Beijing's South China Sea claims appear as fervent as those of the Zionist movement, but without any of the historical confluence of events and actors that ensured Israel moved beyond a millenarian dream into a national entity. China's claims are predicated on usage rather than settlement and based primarily on the 'discovery' of artifacts of Chinese origin scattered among the vast maritime region's hundreds of atolls, islets and reefs. Territorial claims made in such a basis alone have little validity in international law for a variety of often obvious and logical reasons.

The mere presence, for example, of Chinese made porcelain or worked stone objects simply reflect the fact that minerals tend to outlast wood and other fibers - the materials used by the indigenous communities that have occupied to South China Sea littoral for millennia. Further, such resilient objects may be traced to the point of manufacture but not their ownership at the point they arrived on the contested territory - shipwreck or piracy, for example, are a random basis for a claim to sovereignty.

Further, as with Israel, China’s appears to view its claim over the disputed sea as inviolate and somehow prescribed by a different measure than the legal criteria broadly accepted by most other nations. As with Israel, such a view - reinforced in China's case with the need to match its economic strength against a lethal mixture of self-perceived military prowess and the ever-present sirens of nationalism - means that belief can trump legal technicalities.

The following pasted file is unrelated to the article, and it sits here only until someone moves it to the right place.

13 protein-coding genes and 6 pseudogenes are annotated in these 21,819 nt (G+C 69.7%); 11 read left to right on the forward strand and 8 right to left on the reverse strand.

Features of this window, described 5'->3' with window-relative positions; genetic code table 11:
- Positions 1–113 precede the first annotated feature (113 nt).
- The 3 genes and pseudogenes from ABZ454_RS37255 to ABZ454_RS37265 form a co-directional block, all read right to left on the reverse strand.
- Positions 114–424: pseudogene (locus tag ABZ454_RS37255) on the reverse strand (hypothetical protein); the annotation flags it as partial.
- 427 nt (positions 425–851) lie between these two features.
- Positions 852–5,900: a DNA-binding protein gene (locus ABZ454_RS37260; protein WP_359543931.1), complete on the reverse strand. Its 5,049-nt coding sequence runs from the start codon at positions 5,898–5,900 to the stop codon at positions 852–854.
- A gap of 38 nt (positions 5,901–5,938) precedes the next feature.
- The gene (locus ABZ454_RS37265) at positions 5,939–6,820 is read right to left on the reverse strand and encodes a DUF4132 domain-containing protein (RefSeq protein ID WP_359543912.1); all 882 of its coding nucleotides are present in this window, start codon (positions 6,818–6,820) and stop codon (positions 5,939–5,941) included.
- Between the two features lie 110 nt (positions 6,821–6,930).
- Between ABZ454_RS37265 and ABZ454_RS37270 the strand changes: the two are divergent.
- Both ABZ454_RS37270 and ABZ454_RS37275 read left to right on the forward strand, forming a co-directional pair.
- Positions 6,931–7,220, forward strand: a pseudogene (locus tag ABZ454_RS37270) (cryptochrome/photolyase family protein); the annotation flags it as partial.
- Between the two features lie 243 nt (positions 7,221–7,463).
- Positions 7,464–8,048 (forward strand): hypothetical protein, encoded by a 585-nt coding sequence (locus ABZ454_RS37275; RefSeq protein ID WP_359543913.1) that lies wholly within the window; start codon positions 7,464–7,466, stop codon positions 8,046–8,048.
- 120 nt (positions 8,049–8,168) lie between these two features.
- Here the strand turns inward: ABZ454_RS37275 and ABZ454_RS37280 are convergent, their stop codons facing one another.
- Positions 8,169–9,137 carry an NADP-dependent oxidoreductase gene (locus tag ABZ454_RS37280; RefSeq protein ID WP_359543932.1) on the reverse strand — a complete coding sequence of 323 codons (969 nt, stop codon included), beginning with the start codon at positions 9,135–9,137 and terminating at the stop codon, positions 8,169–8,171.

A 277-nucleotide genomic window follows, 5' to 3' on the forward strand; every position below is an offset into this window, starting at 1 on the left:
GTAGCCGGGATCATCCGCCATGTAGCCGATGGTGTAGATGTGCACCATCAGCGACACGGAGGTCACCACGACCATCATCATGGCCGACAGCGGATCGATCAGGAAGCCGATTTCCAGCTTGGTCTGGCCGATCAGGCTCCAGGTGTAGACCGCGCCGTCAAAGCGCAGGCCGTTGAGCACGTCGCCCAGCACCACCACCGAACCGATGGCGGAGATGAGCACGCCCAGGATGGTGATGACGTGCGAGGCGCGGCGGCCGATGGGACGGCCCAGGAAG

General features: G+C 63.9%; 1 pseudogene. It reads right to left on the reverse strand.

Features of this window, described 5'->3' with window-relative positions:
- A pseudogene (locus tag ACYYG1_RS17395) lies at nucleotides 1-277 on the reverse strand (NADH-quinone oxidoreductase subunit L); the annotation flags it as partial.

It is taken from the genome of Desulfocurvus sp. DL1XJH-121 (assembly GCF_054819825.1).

Unlike Israel, however, China’s claim is unsupported by a specific historical context, an accommodating imperial power and allies or patrons able to smooth the way from aspiration to realization.

Indeed, the opposite is the case. China's rise over the past two decades has removed most vestiges of Western guilt for that country's past humiliation and exploitation and the US, thwarted elsewhere, now seeks to reassert its authority and influence in Asia through increased diplomatic, political and above all military engagement.

From China’s perspective, the willingness of the US to accept Israel’s claimed precedent of prior historic ‘ownership’ as the basis for occupation and Washington’s rejection of Beijing’s demand that its sovereignty over much of the South China Sea be universally recognized may readily construed as deliberately provocative.

Regardless of intent in either Washington or Beijing, the South China Sea is one of the few arenas where China and the US can test their respective nerve under what amounts to laboratory conditions. It is hard to imagine the outcome in what must be viewed by both protagonists as a zero sum game will add to the stability of the region - any more than the earlier creation of Israel achieved in the Middle East and beyond.